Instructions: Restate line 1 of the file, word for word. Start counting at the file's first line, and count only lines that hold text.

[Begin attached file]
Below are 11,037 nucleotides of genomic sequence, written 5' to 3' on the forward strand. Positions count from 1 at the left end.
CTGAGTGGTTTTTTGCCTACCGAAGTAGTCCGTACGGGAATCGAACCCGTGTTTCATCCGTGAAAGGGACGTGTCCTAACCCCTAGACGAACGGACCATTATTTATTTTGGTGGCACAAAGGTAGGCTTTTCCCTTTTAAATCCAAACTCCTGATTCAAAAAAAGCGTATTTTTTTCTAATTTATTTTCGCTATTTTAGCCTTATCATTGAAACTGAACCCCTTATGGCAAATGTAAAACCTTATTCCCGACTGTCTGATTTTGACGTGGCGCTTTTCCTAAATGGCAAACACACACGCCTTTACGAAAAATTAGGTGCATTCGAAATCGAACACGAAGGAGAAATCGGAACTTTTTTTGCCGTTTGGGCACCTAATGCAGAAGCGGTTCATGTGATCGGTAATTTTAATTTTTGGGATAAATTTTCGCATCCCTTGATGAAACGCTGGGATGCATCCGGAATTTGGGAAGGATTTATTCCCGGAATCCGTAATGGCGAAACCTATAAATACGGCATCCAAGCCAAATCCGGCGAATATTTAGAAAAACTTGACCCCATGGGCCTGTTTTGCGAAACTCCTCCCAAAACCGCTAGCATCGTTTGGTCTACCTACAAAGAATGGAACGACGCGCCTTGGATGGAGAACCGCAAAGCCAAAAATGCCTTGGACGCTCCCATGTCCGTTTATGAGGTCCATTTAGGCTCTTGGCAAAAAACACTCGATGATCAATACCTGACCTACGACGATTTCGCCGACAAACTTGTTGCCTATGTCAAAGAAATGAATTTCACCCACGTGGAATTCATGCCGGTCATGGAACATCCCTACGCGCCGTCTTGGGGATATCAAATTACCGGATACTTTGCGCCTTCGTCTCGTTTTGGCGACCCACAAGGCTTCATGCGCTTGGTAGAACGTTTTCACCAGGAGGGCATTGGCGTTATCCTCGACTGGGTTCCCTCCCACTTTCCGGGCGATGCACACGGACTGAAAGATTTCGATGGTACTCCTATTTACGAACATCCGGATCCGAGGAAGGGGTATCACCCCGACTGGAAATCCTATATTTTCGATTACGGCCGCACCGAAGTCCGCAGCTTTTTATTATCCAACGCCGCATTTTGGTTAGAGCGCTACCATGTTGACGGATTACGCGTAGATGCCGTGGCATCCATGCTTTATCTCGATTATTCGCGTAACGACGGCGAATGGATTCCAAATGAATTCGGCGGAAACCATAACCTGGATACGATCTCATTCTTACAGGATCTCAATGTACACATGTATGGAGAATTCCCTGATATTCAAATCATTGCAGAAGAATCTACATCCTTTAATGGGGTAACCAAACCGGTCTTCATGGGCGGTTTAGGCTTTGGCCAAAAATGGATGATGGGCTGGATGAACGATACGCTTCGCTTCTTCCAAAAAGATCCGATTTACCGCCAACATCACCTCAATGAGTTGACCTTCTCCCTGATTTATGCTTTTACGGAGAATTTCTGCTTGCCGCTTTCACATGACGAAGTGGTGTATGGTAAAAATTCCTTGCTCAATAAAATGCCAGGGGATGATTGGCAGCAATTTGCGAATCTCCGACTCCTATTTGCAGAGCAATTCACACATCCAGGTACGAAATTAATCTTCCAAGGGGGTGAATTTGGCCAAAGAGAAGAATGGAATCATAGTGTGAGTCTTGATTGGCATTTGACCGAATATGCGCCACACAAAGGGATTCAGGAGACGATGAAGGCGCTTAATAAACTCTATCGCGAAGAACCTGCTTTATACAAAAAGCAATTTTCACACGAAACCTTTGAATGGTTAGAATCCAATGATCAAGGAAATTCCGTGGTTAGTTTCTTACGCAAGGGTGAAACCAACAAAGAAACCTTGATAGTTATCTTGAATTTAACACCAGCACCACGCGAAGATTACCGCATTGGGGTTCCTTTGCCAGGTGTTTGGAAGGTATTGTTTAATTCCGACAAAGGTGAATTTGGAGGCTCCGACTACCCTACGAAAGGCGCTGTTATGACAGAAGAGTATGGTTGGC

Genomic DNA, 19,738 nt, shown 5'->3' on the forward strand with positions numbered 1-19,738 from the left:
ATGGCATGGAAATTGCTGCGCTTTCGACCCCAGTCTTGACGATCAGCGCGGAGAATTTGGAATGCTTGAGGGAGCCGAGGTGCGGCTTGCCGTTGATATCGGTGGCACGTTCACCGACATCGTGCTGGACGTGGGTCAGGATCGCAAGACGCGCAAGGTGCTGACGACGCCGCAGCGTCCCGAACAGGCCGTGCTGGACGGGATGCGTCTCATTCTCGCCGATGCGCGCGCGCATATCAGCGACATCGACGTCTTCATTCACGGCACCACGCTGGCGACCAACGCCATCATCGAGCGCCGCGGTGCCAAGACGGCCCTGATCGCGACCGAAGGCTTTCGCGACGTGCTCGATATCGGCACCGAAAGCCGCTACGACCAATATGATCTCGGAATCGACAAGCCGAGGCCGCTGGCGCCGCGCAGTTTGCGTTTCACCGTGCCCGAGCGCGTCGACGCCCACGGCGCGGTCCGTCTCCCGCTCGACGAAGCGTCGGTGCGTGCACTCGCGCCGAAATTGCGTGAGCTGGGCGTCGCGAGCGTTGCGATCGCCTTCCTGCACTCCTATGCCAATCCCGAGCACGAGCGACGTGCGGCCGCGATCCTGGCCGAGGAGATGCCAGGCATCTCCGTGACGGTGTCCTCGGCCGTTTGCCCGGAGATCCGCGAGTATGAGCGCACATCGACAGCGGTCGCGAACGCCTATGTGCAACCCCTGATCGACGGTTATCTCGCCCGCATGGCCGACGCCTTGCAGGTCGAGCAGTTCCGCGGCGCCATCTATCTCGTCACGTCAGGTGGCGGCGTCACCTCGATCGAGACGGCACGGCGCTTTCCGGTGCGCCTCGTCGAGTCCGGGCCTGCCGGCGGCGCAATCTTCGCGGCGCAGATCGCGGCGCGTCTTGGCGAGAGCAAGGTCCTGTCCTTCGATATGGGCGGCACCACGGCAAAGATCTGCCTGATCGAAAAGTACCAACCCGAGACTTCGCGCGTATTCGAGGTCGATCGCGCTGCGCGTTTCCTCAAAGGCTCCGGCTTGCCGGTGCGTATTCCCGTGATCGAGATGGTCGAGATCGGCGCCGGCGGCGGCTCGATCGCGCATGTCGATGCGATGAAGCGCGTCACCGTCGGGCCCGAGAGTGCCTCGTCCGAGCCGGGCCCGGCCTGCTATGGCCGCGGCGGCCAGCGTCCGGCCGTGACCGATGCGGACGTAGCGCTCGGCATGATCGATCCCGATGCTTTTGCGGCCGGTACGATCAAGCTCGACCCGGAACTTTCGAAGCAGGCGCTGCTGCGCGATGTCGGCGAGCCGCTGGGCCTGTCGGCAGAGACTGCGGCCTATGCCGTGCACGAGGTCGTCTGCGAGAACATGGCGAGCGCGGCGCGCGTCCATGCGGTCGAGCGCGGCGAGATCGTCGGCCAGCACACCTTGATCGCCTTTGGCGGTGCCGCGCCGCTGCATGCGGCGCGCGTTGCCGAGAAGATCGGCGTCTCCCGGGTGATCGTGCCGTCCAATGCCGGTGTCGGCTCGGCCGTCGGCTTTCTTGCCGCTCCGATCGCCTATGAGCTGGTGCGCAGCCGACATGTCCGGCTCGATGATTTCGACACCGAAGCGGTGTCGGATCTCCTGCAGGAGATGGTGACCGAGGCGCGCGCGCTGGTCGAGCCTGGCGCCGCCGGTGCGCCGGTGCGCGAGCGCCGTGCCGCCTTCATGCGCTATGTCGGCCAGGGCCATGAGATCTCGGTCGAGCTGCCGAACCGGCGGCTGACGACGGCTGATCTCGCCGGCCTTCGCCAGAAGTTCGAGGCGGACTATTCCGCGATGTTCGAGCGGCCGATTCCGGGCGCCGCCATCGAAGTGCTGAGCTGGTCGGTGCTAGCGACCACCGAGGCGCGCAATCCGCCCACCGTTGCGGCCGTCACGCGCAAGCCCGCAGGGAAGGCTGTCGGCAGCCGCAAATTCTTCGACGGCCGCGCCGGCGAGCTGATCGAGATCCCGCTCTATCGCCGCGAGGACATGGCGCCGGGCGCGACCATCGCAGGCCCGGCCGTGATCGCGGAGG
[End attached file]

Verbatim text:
Below are 11,037 nucleotides of genomic sequence, written 5' to 3' on the forward strand. Positions count from 1 at the left end.